Senators Ted Cruz and Bernie Sanders scored key victories Saturday in their White House quests, but it was Donald Trump and Hillary Clinton who outperformed their rivals to remain the race's undisputed front-runners.
Republican Trump and Democrat Clinton did what they needed to do – dominating in the delegate-rich state of Louisiana in a performance that keeps them on top at a critical point in the US presidential race.
Results from contests in five states were split, but one element was clear: with Cruz taking Kansas and Maine, he boosted his claim as the most viable alternative to billionaire Trump, and put poorly performing Senator Marco Rubio under immense pressure to turn his campaign around or bow out.
Trump, still the front-runner in the hunt for delegates, took Louisiana and Kentucky.
Bernie Sanders won Saturday in Nebraska and Kansas in the Democratic race, while front-runner Hillary Clinton took Louisiana, another divided verdict from the American people.
In the overall race for Republican delegates, Trump led with at least 375 and Cruz had at least 291. Rubio had 123 delegates and Kasich had 33. It takes 1,237 delegates to win the Republican nomination for president.
Clinton had at least 1,117 delegates to Sanders' 477, including super delegates – members of Congress, governors and party officials who can support the candidate of their choice. It takes 2,383 delegates to win the Democratic nomination. There were 109 at stake on Saturday.
Cruz, a favourite of the ultra-conservative tea party movement, attributed his strong showing to conservatives coalescing behind his candidacy, calling it a "manifestation of a real shift in momentum."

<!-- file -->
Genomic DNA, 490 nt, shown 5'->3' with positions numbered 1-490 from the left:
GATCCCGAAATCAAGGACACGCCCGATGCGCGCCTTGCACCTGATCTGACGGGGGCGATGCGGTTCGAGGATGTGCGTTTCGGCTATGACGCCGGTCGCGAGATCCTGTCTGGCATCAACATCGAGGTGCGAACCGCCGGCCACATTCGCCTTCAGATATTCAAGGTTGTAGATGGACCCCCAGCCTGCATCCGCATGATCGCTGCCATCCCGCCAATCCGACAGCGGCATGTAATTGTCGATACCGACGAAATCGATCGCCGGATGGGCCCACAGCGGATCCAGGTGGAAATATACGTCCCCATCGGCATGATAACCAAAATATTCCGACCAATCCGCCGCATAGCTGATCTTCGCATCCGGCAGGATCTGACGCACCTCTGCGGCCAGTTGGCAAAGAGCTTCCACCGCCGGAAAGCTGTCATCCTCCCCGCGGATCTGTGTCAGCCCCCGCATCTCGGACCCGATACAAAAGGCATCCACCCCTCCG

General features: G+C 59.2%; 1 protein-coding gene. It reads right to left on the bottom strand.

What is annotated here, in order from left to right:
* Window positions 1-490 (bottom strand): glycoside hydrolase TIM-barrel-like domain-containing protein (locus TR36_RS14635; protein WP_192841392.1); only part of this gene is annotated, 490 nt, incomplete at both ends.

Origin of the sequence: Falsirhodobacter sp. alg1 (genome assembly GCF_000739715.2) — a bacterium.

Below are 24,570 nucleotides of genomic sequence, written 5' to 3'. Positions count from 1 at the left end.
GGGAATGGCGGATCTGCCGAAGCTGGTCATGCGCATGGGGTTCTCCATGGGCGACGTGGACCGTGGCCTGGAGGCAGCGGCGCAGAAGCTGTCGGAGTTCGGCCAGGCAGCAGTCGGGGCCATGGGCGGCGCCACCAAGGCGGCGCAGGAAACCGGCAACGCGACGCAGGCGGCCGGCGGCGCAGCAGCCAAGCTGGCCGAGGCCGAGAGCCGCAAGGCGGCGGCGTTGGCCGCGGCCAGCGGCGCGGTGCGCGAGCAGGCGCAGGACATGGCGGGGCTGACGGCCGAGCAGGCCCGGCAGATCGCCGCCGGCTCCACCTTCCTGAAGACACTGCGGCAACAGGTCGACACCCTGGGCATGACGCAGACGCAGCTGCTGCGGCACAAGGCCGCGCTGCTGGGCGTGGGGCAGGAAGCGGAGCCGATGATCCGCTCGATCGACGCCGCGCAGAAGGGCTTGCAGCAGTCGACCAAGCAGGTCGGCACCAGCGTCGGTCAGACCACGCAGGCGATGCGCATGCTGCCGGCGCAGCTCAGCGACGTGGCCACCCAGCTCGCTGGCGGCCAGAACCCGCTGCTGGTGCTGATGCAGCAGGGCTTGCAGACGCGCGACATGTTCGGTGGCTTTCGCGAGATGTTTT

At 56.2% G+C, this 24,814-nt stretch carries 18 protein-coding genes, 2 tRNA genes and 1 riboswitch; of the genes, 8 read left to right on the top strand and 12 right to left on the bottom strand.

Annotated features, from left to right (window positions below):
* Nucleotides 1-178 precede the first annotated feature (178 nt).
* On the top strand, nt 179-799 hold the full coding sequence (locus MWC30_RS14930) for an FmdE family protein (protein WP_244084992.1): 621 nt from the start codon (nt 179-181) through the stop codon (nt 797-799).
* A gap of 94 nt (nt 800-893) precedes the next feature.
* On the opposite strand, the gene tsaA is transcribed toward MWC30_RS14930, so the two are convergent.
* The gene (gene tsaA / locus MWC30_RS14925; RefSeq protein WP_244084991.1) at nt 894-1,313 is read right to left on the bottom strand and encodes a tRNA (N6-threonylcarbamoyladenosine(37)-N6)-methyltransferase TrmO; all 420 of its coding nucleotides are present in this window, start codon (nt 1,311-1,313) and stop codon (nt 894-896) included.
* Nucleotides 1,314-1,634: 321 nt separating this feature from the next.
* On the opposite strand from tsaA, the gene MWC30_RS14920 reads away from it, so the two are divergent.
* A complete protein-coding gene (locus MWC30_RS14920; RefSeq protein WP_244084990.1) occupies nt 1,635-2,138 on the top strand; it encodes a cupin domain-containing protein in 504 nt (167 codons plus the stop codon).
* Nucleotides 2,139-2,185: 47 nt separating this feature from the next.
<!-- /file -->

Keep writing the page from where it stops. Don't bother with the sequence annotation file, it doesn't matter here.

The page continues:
Republican establishment still frustrated
With the Republican race in chaos, establishment figures are frantically looking for any way to derail Trump, perhaps at a contested convention if no candidate can get enough delegates to lock up the nomination in advance. Party leaders – including 2012 nominee Mitt Romney and 2008 nominee Sen. John McCain – are fearful a Trump victory would lead to a disastrous November election, with losses up and down the Republican ticket.
Trump, at a post-election news conference in West Palm Beach, Florida, declared himself primed for a head-on contest between himself and Cruz, and called for Rubio to drop out.
"I would like to take on Ted one-on-one," he said, ticking off a list of big states where he said Cruz had no chance. "That would be so much fun."
Despite the support of many elected officials in Kansas, Florida Sen. Marco Rubio came up short, raising serious questions about his viability in the race. Cruz suggested it was time for some Republican candidates to quit the race.
In Maine, Cruz won by a comfortable margin over Trump.
Clinton outperforming in more diverse states
On the Democratic side, meanwhile, Sanders won by a solid margin in Nebraska and Kansas, officials said, giving him seven victories so far in the nominating season. Clinton, who's been doing well with African-American voters, had an easy win in Louisiana.
Clinton hoped that strong support among African-Americans in Louisiana would propel her to victory. Vermonter Sanders, trailing far behind Clinton in the delegate count, had higher hopes of making progress in Nebraska and Kansas, where the Democratic electorate is less diverse.
With Republican front-runner Trump yet to win states by the margins he'll need in order to secure the nomination before the Republican convention, every one of the 155 Republican delegates at stake on Saturday was worth fighting for.
It was anger that propelled many of Trump's voters to the polls. "It's my opportunity to revolt," said Betty Nixon, a 60-year-old Trump voter in Olathe, Kansas. She said she liked the businessman because "he's not bought and paid for."
Overall, Trump had prevailed in 10 of 15 contests heading into Saturday's voting. Rubio had one win in Minnesota.
Rubio and Ohio Gov. John Kasich both pinned their hopes on winner-take-all contests on March 15 in their home states.
(FRANCE24 with AFP and AP)
Date created : 2016-03-06